Tiny rock wrens or pīwauwau (Xenicus gilviventris) are found above the treeline, at between 900 and 2,500 metres in altitude. They live under large boulders at the foot of screes and rock falls.
In summer rock wrens hop and buzz about on short rounded wings, feeding on insects or collecting materials to build their nests. Once winter snows arrive, they survive in pockets of space in their rock or scrub shelter. Rock wrens fly close to the ground, their flights rarely exceeding 30 metres. They move astonishingly quickly, diving in and out of crevices. On the ground they bob energetically up and down, flicking their wings.
A rock wren is 10 centimetres long, from its bill to the end of its short tail. The topside colour of males varies regionally from green to brown. Females are brown above, tinged with yellow. Both sexes have yellow flanks, a pale underside and long cream eyebrow lines. They have slender black bills and, like others in this family, long toes and short wings. Females weigh 20 grams and males 16 grams.
Rock wrens belong to a special group – the endemic New Zealand wrens, which form the ancient family Acanthisittidae. Part of the large group known as passerines or perching birds, they form a suborder distinct from all the others (which are oscines or songbirds).
The rock wren and the rifleman or tītiti pounamu (Acanthisitta chloris) are the only surviving members of this suborder. They are not closely related to true wrens.
Rock wrens are confined to separated pockets in the mountains of the South Island – in north-west Nelson, the Victoria Range, and on eastern and western slopes of the Southern Alps down to Fiordland. The population is small and in decline, as they are vulnerable to predators, including stoats and mice. A 2008–10 attempt to establish a population on predator-free Secretary Island in Fiordland appears to have been successful.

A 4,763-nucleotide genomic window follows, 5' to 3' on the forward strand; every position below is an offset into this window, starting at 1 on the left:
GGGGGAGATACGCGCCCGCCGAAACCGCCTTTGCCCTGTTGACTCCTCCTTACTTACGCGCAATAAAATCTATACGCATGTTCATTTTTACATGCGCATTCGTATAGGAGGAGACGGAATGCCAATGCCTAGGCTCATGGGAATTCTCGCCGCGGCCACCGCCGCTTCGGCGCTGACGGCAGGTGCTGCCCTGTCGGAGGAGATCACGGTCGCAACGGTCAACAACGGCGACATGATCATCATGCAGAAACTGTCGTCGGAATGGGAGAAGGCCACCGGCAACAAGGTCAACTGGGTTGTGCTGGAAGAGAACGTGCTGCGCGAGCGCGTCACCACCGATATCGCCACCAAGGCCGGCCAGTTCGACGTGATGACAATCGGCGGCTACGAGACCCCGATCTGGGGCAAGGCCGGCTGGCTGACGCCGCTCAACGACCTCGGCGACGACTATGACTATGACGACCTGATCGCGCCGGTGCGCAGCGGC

Feathering its nest
In the 1920s, ornithologist Herbert Guthrie-Smith counted 791 feathers lining one rock wren nest on the Mackinnon Pass, Fiordland. Most belonged to weka, but there were also many kiwi and kākāpō feathers, and a few from kea and pigeons. Guthrie-Smith noted that the nest was fresh and dry, despite recent deluges.
Rock wrens build elaborate nests in rocky crevices, either at ground level or up in bluffs, or sometimes tucked under subalpine scrub. They excavate soil, and build a bulky structure of dried grasses, moss, skeleton leaves and tussock, which they line with feathers. The nest is fully enclosed except for a tiny side entrance tunnel. The male feeds the female as she prepares to lay three or more cream-coloured eggs, usually in October or November. Both parents incubate the eggs, and take turns feeding the chicks.
Rock wrens eat a variety of invertebrates, including beetles, spiders, flies, caterpillars and caddisflies. They also eat berries and grass seeds.